The danger is that this is being mirrored by the VC community, which doesnt want to fund early stage discovery because its high-risk.

Indeed, venture capitalists now prefer late-stage drugs, phase 3 or even on-market, Collins says.

So who is going to fund R&D? he asks.

Its already been severely impacted. I think well see 10 years from now, when the next set of drugs are supposed to be there, theres going to be [a significant gap].

Edwards agrees that in the short-term the current flagging of investment in pharma R&D could hurt medical advancement.

In the long-term, however, hes confident it will recover.

Big pharmaceutical companies that are in the business of growing their business based on introducing new technologies and new products will continue to have to innovate, he says.

But in the short-term there will be some products that will not be supported.

Time for a phase change

If pharma R&D departments are to reclaim their role as engines of discovery, medical advancement, and profit, theyll have to embrace collaboration.

As Jeffrey Kindler suggested, the days of monolithic labs with darkly curtained windows are behind us.

Decentralization is absolutely critical, Collins says.

This is such a complicated business that having good access to innovation, and innovation outside your own walls, ensures that youve got lots of ideas coming in at any one moment. Pharma definitely needs to embrace that model.

The industry has begun to.

Andrew Witty has unveiled a plan to shift away from an industrialized approach to R&D at GSK.

Instead, he wants to personalize drug discovery with scientists working in smaller units.

AstraZeneca recently signed an agreement with the UKs Medical Research Council to share much of its proprietary library with a focus on early-stage science.

The goal is to test the efficacy of potential future drugs against a broader range of disease targets.

Meanwhile, Pfizer has divided its Sandwich Lab in Kent, England, into a collaboration of 20 smaller units that can freely interact with each other and with other business units within the company.

The goal there is to determine from an early stage the true commercial potential of targets.

It is all about collaboration, Dennis Van Liew, senior director and site head for strategic management at Sandwich Laboratories, Pfizer EU, said at the Pharma Forecasting Excellence Summit in Zurich this June.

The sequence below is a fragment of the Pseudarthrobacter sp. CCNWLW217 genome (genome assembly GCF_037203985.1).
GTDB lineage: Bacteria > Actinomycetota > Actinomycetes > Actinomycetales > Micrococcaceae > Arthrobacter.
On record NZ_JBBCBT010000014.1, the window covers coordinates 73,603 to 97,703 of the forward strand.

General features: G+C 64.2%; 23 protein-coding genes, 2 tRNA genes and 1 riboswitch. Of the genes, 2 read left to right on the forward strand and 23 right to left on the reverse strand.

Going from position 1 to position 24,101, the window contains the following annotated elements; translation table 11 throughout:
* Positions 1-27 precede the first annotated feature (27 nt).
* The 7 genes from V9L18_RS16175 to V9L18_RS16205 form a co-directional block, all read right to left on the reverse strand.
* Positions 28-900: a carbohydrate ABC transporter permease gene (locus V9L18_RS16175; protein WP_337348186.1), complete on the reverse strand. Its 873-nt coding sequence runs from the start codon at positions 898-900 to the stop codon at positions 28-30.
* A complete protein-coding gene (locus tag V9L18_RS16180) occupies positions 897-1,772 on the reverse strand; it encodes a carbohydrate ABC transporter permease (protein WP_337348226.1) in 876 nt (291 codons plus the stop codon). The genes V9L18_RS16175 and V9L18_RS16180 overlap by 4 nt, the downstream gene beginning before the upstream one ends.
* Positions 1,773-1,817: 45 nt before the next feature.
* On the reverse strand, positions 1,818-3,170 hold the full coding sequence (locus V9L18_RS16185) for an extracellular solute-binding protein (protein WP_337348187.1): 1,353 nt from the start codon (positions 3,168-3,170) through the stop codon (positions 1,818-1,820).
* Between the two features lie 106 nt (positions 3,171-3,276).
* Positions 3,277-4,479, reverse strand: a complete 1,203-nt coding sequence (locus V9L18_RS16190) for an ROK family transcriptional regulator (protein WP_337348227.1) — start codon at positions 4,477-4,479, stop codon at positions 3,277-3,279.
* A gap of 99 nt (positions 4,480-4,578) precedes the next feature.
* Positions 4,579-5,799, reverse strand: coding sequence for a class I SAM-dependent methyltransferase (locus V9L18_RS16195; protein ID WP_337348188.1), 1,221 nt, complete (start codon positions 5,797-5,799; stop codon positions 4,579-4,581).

We believe very strongly that the power of social networking and the power of collaboration is going to unleash the scale that a company like Pfizer has.

The smaller units at the Sandwich lab are also expected to interact with the ecosystems that surround them.

Twenty-five percent of Pfizers research budget is now spent on outside collaborations with academics, small biotechs, platform companies, and non-governmental organizations.

The company currently supports 900 active collaborations in the EU alone.

Were using this new network to bring [drugable targets] to market much more quickly than we ever have before, Van Liew said.

Were working with science outside our walls, and we have a devolved operating model so that people can make decisions locally. (For more from Dennis Van Liew, see Forecasting for pipeline products.)

External innovation hubs

This wave of external collaboration has meant that organizations like SRI International, a nonprofit research institute, have found themselves increasingly busy.

While the entire industry is in chaos and upheaval and its really not clear where its going, places like SRI offer potential beacons of light for where a lot of R&D may be done in the future, Collins says.

During the past five years, SRI Internationals biosciences division has grown by an average of eight percent each year.

Much of the non-profits contract research has come by way of the US government, which is trying to make up for the lag in pharma research with investments in pre-clinical drug discovery and development through the National Institutes of Health.

But a growing share of SRI Internationals work has come from pharmaceutical companies themselves.

In November 2009, for instance, SRI International acquired some of Roches strategic technology with cognitive research, and then partnered with Roche to study procedures and treatments for cognition impairments in neurological and psychiatric conditions like Alzheimer's disease, depression, and schizophrenia.

This research is ongoing at SRI Internationals laboratories in Menlo Park, California.

Collins says that deals like this, which essentially outsource R&D to external innovation hubs, is bound to continue in the years ahead and will help to fill the development gap.

The reality is that weve got an opportunity here, he concludes.

I believe that from within this chaos, good things will come out of it for the industry and, ultimately, the primary beneficiaries will be the patient. But the industry is going to feel a lot of pain in going through that transition.